Photo by Ron Jasin

November 14, 2012

Bring patience and an appetite to Little India Café

Just imagine what it would be like if you had a good friend who was Indian, and he invited you over for dinner while his grandmother was visiting from Mumbai. If you enjoyed Indian food at all, much less loved it as much as I do, you would surely look forward to these authentic goodies with great anticipation.

Now put your imagination into reality mode: You get there and find the house filled with amazing aromas, and there’s some truly delicious stuff on the table. But you might also discover that visiting grandmothers don’t necessarily give you white-tablecloth service. You sit at the kitchen table, you eat what you’re given, and if she’s in a cranky mood, she might glare at you and mutter in a language you don’t understand … until she warms up, breaks out in smiles and makes you warmly welcome.

Let’s just say that Little India Café is kind of like that, too. So small and out of the way in Hikes Point that it’s easy to miss, Little India doesn’t always get a mention when foodies recite our local roster of Indian eateries.

To tell you the truth, it is so well hidden — you have to hang a right at the McMahan Plaza Kroger and drive down past Feeder’s Supply to find it tucked into the shopping center’s far corner — that when I first checked it out early in 2010, I thought I had better review it in a hurry, while it lasted.

But it seems to have come to stay, making its mark among serious Indian food aficionados, who whisper its name like a well-kept secret, and among those who simply love the all-you-can-eat lunch buffet for $7.95.

Service can be unpredictable — think of your friend’s busy Indian grandmother bustling about, trying to cook and talk and get the table set, straightening the pictures and sweeping a corner of the floor and not always keeping up — but it’s well-intended. And as long as you keep an eye on the buffet and jump to grab the goods when they’re fresh and hot, you really can’t go wrong with anything you choose from the noonday spread.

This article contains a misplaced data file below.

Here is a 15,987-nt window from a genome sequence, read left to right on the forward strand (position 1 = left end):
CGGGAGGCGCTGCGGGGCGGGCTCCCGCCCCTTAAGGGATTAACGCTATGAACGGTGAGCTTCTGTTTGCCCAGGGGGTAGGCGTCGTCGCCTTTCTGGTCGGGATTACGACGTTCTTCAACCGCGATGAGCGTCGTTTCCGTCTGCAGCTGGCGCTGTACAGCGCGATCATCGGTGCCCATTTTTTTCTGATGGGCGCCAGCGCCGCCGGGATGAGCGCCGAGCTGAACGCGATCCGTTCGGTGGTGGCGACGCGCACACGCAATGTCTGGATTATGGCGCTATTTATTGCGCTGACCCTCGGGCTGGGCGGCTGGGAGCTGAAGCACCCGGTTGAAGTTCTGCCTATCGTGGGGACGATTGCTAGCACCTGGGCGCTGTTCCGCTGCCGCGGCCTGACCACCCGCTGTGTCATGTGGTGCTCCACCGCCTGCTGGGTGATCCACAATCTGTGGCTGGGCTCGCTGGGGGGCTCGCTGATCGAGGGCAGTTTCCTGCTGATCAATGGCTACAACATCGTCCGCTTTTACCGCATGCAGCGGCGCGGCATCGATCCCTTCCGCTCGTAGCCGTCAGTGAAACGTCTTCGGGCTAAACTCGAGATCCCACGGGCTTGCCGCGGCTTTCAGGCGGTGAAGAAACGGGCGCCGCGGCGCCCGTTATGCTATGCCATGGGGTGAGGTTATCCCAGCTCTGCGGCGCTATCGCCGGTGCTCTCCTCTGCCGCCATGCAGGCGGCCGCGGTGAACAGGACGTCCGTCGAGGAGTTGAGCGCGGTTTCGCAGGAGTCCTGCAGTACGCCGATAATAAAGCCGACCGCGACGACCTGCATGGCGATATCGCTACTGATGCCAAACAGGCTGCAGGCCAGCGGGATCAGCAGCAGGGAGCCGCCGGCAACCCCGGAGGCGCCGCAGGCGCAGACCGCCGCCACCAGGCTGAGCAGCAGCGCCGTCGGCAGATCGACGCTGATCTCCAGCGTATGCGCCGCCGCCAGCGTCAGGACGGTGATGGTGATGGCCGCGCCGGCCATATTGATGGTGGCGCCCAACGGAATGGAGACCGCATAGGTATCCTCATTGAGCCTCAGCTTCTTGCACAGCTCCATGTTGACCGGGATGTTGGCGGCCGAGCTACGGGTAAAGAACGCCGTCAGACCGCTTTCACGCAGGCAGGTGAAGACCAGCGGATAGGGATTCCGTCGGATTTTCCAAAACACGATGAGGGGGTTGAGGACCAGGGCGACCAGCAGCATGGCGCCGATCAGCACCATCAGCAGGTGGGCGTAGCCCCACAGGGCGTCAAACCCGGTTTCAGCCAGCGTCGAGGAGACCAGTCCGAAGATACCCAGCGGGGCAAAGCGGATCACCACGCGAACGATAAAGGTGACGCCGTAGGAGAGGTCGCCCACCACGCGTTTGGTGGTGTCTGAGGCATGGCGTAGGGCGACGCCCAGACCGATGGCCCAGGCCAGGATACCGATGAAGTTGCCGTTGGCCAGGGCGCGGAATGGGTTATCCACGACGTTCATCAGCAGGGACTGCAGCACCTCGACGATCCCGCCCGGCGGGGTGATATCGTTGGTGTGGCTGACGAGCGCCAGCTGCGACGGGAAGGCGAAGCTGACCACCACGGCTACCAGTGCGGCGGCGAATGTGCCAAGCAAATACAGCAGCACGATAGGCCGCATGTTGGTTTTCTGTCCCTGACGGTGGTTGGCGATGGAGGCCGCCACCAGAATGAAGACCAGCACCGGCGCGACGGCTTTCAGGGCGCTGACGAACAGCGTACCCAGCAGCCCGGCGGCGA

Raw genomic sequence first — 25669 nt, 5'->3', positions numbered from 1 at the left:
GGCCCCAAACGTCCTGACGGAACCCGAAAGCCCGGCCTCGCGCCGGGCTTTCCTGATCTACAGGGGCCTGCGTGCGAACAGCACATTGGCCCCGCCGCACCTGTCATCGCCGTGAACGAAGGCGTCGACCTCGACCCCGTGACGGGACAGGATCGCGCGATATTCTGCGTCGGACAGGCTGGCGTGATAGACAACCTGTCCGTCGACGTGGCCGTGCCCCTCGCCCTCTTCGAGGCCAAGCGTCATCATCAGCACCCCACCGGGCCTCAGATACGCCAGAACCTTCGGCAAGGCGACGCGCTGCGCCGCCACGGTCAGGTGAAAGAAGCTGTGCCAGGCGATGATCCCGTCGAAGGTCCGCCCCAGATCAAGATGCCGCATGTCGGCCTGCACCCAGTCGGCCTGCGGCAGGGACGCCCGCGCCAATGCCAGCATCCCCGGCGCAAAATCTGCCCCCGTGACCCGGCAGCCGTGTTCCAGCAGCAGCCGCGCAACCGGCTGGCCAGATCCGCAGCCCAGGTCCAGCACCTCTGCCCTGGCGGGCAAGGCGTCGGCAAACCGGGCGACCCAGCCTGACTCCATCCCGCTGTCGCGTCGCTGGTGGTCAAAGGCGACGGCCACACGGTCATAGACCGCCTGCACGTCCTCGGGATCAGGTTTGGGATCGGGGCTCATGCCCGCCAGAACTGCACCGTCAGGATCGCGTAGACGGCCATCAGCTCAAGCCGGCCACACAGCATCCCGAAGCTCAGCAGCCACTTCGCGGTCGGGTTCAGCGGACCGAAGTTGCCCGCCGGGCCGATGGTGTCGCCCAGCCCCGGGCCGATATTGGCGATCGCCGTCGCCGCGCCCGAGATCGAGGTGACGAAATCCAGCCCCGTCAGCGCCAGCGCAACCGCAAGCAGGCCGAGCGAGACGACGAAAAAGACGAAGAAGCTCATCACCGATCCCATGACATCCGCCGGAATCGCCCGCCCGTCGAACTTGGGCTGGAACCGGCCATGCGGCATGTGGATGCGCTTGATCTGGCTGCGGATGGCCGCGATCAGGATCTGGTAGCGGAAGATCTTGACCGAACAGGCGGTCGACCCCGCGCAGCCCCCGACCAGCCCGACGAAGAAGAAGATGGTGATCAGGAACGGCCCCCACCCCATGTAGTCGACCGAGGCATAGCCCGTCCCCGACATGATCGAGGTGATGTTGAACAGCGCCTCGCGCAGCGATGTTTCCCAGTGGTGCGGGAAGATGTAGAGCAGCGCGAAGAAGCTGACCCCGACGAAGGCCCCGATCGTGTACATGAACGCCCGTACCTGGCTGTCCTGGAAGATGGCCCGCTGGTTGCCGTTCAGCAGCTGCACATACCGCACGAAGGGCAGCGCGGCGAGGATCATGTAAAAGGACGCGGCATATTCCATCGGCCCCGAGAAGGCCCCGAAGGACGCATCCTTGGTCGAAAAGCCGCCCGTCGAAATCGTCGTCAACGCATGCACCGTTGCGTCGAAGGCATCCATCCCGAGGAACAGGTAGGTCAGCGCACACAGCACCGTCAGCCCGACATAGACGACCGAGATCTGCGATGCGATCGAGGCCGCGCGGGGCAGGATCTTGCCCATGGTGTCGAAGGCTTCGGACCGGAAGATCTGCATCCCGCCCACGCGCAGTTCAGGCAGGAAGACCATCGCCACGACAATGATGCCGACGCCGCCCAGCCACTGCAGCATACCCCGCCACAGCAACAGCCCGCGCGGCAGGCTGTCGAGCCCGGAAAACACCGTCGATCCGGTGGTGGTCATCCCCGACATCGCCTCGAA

Which is not to imply that the evening menu isn’t a worthy choice, too. With the buffet put away for the evening, a good, regionally diverse Indian menu comes into play, including southern Indian light fare (masala dosa for $7.89, and all the familiar accompaniments), tandoori dishes and kebabs ($7.95 to $13.95 depending on your choice of chicken, fish, beef or mutton/goat), a list of Indian vegetarian standards ($8.95-$10.95) and, billed as the restaurant’s specialty, Hyderabadi-style biryani, the classic rice-plus-everything dish of central India that you might call the subcontinent’s answer to paella.

We dropped in for lunch recently and took full advantage of the buffet, which is neatly lined up with meatful options on the right and veggie delights on the left, offering four or five selections in each category plus light, perfectly cooked basmati rice and toasty naan flatbreads. A separate buffet adds three or four chutneys (watch the cool-looking green chutney, which will actually light your fire), cooling cucumber-and-yogurt raita, salad fixins, and a couple of exotic Indian desserts.

We loaded our plates, reloaded them, and went back again, starting from a base of aromatic, ultra-long-grain basmati and tender, perfectly charred naan, and piling on tandoori chicken, spicy red highlighted with charcoal black; Punjabi Bajji, a warm vegetable stew in a pale orange sauce that’s very much like chicken tikka masala without the bird; and Bendi Bharta, a thick, long-cooked okra curry that might just persuade you to like this much maligned tropical veggie after all. Butter chicken featured tender chunks of long-simmered, boneless meat in a reddish-orange sauce with plenty of endorphin-inducing heat, and chana masala elevated simple chickpeas and onions into a warming curry. There was more, I’m pretty sure, but at some point it all began to merge into a warm buzz like a cosmic “Ommmmmm.”

Lunch for two, with yogurt lassi drinks ($1.95) to cool the fire, came to $20.99, plus $4 for the tip jar.

Little India Café
3099 Breckenridge Lane, Suite 101
479-3353
littleindialouisville.com
Rating: 82

Dining Out for Life
Fifty-eight of the region’s top locally owned restaurants will join in support of House of Ruth for the 16th annual Dining Out for Life on Wednesday, Nov. 28.

All participating restaurants will donate a percentage of their gross sales to help support the HIV/AIDS services provided by Louisville’s House of Ruth. You heard that right, 100 percent of the day’s proceeds, not just a cut, will go to support local residents and families living with HIV and AIDS.

As an additional “thank you,” each patron who dines at a participating location will also be registered for a Grand Prize Travel Extravaganza. Top prizes will be two round-trip tickets on Southwest Airlines and a complimentary four-night stay at the luxurious Sandestin Golf & Beach Resort in Florida, and a seven-night stay in a three-bedroom condo in Athens, Greece.

For more information on Dining out for Life and a list of participating restaurants, visit diningoutforlife.com/louisville. 

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